The idea of smart homes has been around for a while but they have really started to come into their own in the last couple of years. With the Internet of Things (IoT) we are seeing ever greater numbers of connected devices coming onto the market. As well as a range of controllable thermostats, security and lighting systems you can now also get internet enabled fridges, cookers and washing machines. Smart home systems can be used to control many of these devices from a tablet or smart phone giving you greater control over how your house operates.
Although control of many smart home elements will be done via wifi physical cabling will be needed to actually connect everything together and make it work reliably. This is especially true where you intend to have a lot of audio visual equipment connected to the system which will use a lot of bandwidth.
In most smart homes the wiring will be buried in the walls and cannot be easily accessed. It is therefore important to make sure that the cabling for your smart home is carefully thought out before you start and that extra capacity has been built in wherever possible. When we are designing the cabling for a smart home system there are a number of areas that we focus on.
Central server and switches
To power all of your media and connect everything together you are going to need some kind of centralised server, a router and at least one switch to terminate all of the wires to. We generally use structured cabling principles for smart homes so when possible we will place this equipment close to the entry point for the broadband connection into the house. Although home servers and switches can now be bought which are very quiet, and don’t need a lot of cooling, they are not especially pretty so most people will want to conceal them in a cabinet or utility room. It makes sense to leave some extra space wherever you place this equipment so that an extra server, switch or second broadband connection can be added if needed.
You are going to need to run cables to pretty much every room of the house. They will be used to connect TVs, speakers, thermostats, phones, security systems and everything else. For many of these applications there will be relatively little data being sent back and forth so standard Cat 5 or Cat 6 cabling will do the job. However, as this cabling will be buried in your walls it often makes sense to put in the highest capacity cabling you can to future proof yourself. You may, therefore, want to consider Cat 7 or fibre cabling for some of your applications.
One of the big changes in smart homes has been the moved from wired connections to wifi. A lot of the devices that will connect to your smart home system will now be using wifi rather than plugging into a physical line. Dependent on the layout and size of your home it may be necessary to put in repeaters to boost the wifi signal so that you can get a solid connection in every room (and out into the garden).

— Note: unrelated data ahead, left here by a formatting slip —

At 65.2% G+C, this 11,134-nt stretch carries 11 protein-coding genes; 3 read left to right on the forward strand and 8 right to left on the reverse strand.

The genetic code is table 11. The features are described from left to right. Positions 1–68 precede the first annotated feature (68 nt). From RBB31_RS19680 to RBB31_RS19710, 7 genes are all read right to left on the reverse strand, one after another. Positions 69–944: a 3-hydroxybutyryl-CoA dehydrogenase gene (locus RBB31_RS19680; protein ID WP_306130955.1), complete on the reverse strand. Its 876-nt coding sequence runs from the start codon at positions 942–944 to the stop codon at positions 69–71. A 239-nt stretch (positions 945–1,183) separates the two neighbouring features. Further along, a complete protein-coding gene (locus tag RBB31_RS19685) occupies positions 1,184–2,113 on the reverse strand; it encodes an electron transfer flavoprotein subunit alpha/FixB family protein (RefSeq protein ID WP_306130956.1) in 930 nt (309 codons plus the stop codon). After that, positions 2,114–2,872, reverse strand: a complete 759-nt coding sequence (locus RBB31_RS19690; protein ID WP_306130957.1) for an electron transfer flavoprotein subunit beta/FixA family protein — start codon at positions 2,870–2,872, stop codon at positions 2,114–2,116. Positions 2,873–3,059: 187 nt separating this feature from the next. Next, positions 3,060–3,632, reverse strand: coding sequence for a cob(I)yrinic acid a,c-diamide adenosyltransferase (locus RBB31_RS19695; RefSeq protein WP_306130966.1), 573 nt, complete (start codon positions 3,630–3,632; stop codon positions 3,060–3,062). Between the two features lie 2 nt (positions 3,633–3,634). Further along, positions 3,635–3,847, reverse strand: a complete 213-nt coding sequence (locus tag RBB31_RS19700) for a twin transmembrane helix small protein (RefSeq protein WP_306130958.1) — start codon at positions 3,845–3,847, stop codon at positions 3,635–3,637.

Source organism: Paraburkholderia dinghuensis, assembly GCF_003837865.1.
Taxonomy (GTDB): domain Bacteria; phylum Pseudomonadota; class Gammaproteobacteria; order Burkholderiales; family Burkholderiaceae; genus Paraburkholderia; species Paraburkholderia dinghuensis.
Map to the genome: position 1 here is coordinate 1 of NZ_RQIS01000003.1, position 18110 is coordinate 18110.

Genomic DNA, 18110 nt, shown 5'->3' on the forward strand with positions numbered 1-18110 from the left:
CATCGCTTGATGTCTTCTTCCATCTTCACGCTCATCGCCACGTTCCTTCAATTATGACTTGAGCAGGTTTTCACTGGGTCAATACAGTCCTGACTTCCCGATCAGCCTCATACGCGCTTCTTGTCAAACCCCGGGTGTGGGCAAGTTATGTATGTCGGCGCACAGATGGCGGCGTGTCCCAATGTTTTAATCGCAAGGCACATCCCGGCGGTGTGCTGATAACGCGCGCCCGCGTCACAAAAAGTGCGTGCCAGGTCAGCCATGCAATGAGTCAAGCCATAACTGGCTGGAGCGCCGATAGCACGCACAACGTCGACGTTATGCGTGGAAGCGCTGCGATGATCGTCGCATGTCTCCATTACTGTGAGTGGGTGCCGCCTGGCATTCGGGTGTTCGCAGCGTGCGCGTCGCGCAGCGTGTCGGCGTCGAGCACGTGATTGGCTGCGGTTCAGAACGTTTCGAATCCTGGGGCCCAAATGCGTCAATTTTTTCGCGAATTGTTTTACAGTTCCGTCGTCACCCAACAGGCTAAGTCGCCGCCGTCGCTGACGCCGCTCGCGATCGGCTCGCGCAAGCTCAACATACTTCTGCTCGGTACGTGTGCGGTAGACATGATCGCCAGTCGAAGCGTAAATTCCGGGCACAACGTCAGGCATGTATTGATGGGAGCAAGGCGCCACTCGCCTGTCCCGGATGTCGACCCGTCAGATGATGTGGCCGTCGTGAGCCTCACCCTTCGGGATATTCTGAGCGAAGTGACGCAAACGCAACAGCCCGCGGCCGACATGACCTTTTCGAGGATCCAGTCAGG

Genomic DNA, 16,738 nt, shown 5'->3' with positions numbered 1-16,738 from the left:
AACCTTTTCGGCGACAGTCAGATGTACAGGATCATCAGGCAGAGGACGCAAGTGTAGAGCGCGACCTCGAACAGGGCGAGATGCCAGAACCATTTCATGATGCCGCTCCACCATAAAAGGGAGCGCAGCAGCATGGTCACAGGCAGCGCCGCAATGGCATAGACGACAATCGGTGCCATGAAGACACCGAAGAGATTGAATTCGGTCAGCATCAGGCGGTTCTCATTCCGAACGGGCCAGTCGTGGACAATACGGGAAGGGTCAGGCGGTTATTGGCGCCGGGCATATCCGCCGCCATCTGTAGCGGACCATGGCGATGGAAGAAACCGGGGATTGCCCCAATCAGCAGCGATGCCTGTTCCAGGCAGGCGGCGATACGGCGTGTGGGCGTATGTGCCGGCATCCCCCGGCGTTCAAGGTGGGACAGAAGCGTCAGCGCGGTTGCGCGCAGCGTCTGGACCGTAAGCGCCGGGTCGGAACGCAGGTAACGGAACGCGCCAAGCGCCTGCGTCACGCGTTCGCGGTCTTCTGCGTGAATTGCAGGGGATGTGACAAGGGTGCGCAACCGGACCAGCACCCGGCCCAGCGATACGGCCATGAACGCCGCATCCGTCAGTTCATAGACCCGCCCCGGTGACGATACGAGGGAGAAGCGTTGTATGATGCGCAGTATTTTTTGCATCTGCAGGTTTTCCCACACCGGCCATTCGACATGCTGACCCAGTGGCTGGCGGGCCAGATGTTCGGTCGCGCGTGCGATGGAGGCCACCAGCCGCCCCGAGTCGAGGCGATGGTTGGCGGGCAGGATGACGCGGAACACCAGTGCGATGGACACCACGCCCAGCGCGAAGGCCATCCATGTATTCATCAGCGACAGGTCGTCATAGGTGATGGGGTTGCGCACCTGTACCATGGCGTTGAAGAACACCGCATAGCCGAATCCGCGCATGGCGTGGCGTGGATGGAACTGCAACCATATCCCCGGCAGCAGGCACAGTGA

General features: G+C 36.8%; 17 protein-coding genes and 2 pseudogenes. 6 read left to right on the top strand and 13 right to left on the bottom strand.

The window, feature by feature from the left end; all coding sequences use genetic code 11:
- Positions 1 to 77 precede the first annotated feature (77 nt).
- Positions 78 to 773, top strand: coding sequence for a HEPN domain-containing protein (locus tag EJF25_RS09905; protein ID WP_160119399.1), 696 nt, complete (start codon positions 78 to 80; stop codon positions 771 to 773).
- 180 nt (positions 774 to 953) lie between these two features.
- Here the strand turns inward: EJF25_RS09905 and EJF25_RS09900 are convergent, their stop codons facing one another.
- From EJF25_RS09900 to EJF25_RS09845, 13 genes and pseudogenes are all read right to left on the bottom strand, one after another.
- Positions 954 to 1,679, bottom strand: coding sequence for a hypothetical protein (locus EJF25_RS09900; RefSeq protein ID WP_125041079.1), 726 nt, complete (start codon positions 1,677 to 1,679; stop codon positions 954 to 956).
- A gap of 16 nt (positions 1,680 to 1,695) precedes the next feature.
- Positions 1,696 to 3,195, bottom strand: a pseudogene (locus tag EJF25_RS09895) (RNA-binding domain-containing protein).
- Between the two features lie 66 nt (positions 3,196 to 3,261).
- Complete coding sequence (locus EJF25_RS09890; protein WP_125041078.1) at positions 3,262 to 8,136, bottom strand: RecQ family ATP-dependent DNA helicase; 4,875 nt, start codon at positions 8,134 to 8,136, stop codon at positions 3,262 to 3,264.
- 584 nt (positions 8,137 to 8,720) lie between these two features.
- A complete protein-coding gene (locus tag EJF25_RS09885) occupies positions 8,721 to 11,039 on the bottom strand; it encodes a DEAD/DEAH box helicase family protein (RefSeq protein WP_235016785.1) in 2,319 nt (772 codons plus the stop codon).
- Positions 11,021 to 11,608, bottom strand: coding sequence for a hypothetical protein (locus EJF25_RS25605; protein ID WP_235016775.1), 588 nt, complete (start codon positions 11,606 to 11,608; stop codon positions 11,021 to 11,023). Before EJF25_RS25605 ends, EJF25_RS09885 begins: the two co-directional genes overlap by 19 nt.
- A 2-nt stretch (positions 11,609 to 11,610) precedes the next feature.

Control panels and hard wired terminals
Although many smart home applications can now be managed from a tablet or smart phone you will probably want at least one hard wired terminal or control panel in the house. Often these are placed in the hallway to allow you to turn off the alarm and switch on the lights and heating as soon as you come through the door. If you are going to have any security cameras then you may want to have specific screens placed around your home for them. You will need to think carefully about where these terminals and screens are going to be placed so that the appropriate cabling can be put in place.
Isolate vital systems
As more and more aspects of a smart home get connected it is worth thinking about how much you want on the same network and same power supplies. It is common for people to have a separate broadband line put in for the their home office and to run that on a separate standalone network. Similarly you may want to isolate your security systems from the rest of your network and have that run over separate cabling so that if the rest of the network fails you can still unlock your doors and control your alarms. Isolating some aspects of your home network can also make it easier to do upgrades in the future.
Design and Documentation
Carefully thinking through these issues when designing your smart home network is vital to ensuring you get a system which will last you for years to come. Documenting that network is equally as important so that if you do need to upgrade in the future it is easy to see what cabling runs where.
At GW Electrical Services all of our smart home cabling work is carried out by qualified and experienced electricians. We will provide you with detailed designs and documentation to ensure that your smart home networking solution will last you for years to come. To find out more, or to get a quote, please give us a call on 01275 331742.